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UK: Murdoch apologises for Netanyahu cartoon



Media mogul Rupert Murdoch apologized Monday for a cartoon published in The Sunday Times that depicted Israeli Prime Minister Benjamin Netanyahu building a wall in a white tank top and buttering Palestinian blood between concrete blocks.

Palestinians are shown to be in agony and bricked into the structure.

Murdoch apologized for the cartoon and called it “grotesque” and “offensive” on Twitter.

“Will cementing the peace continue?" the cartoon caption read. The cartoon was published in response to Netanyahu’s recent reelection, and was a commentary on the stalled peace process, as Israelis continue to build “barriers” under the pretense of security while expanding their occupation of Palestinian land.

Murdoch has not previously apologized for cartoons that depicted leaders in a negative light.

Former British Prime Minister Tony Blair was often vilified by the same cartoonist, Gerald Scarfe. He once depicted him raising his bloodied hand and swearing an oath, “I solemnly swear to tell the self-serving truth, the partial truth, and everything but the truth, so help me George.”

The cartoonist had been referring to Blair disinforming the British population about the United States war on Iraq and his decision to support the United States in its invasion of the Arab country.

In the cartoon, his hands were meant to be covered with the blood of those that had died in the war.

Scarfe also once depicted Syrian President Bashar al-Assad drinking children’s blood.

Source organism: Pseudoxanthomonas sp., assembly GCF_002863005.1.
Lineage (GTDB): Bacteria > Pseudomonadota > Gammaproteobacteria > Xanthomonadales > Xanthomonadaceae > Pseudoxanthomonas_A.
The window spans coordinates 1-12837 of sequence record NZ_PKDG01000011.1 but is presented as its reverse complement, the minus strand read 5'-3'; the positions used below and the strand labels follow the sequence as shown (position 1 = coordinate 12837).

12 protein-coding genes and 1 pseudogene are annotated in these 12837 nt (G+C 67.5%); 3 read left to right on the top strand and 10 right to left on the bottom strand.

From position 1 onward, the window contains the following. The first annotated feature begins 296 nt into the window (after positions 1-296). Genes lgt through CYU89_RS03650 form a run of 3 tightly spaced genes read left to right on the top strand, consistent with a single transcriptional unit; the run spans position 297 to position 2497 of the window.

Israeli Yedioth Ahronoth online said Jewish leaders were upset because it invoked the myth that Jews secretly use human blood as part of their rituals. They were also angered because it was published on the Holocaust memorial day.

Martin Ivens, made The Sunday Times’s acting editor last week, said that no one at the newspaper wanted to invoke “blood libel” or insult the memory of the holocaust.

“The paper has long written strongly in defense of Israel and its security concerns, as have I as a columnist," he said. "We are, however, reminded of the sensitivities in this area by the reaction to the cartoon, and I will of course bear them very carefully in mind in future.”

The Independent’s Ian Burrell cited the possible implications of Murdoch’s apology and involvement in the newspaper’s editorial line.

“One is that all of the editors in Murdoch’s News Corp media empire have been made aware of the danger that when they next find themselves mired in a controversy and fighting to protect their editorial reputation the boss might use his favorite social media network to cut them down at the knees,” Burrell said.

He also indicated that covering the Middle East would now be more difficult than it already is.

“The episode also gives an indication of the power of the Israel lobby in challenging critical media coverage of its politicians,” he said.

“Some might call that an abdication of journalistic responsibility while others would recognize the business sense of avoiding a live hand grenade of a topic which brings no obvious commercial benefit to the publisher,” he continued.

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